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JetBlue Explains Why ATC Reforms Are Needed To Boost Sustainability
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JetBlue Explains Why ATC Reforms Are Needed To Boost Sustainability

Sustainability has become an important theme in airline operations in recent years. Many carriers and alliances have committed to goals on this front, with a key aim being net-zero operations in terms of carbon emissions by 2050. However, air traffic control reforms may also have a role to play. Indeed, JetBlue asserts that these could also make a difference.

The challenge of boosting sustainability
Last year, many airlines had already targeted 2050 as the year by which they hope to reach net-zero carbon emissions. However, the International Air Transport Association (IATA) officially set this as an industry-wide goal in October, following its annual meeting.

As Simple Flying reported at the time, the process is estimated to cost $2 trillion, but how can it be achieved? Much of the focus has looked at airline operations, with sustainable aviation fuel (SAF) often being discussed. However, JetBlue CEO Robin Hayes has taken a broader view of the situation. Speaking last month at the World Aviation Festival, he stated that:

“SAF is one of the biggest differences in the short term, but it’s very hard to scale. The other area that we have talked about for decades, and for goodness’ sake, let’s use this as a catalyst for change, is air traffic control reforms in Europe and the US”.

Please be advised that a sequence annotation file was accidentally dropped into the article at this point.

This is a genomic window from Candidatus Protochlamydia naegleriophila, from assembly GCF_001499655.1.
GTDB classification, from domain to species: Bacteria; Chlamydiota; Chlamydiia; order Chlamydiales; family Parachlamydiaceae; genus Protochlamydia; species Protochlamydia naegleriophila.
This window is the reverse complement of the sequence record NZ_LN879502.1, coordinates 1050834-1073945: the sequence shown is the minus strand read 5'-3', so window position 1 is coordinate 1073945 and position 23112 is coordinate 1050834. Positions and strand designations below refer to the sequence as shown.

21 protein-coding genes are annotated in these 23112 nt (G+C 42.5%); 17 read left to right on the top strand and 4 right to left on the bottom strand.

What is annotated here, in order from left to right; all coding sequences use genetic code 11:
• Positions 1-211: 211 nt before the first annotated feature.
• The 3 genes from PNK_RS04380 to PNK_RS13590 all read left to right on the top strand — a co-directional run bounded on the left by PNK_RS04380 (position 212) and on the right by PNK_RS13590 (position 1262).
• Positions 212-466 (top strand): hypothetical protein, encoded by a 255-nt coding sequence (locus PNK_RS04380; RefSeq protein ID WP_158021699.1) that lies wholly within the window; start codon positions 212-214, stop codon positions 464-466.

Meaningful savings are possible
JetBlue is far from the only airline to be pushing for such reforms. KLM’s Pieter Elbers also expressed the urgency for such changes in October 2020, stating that a Single European Sky, whereby airlines don’t have to navigate invisible borders, could save $43 billion a year.

Elsewhere in Europe, easyJet CEO Johan Lundgren told Simple Flying last year that such reforms to air traffic management would cut his airlines emissions by 15%. However, the concept is still yet to take off. Over in the US, there has been significant investment into ATC reforms, with new technology already starting to be deployed. Hayes stated last month that:

“In the US, we estimate that getting these new efficient approaches that we’ve been working on for years rolled out could reduce emissions by between 6-8%. And we could have that relatively easily. We’ve invested in the technology in our cockpits. The FAA is rolling it out, so we’ve got to speed that up”…

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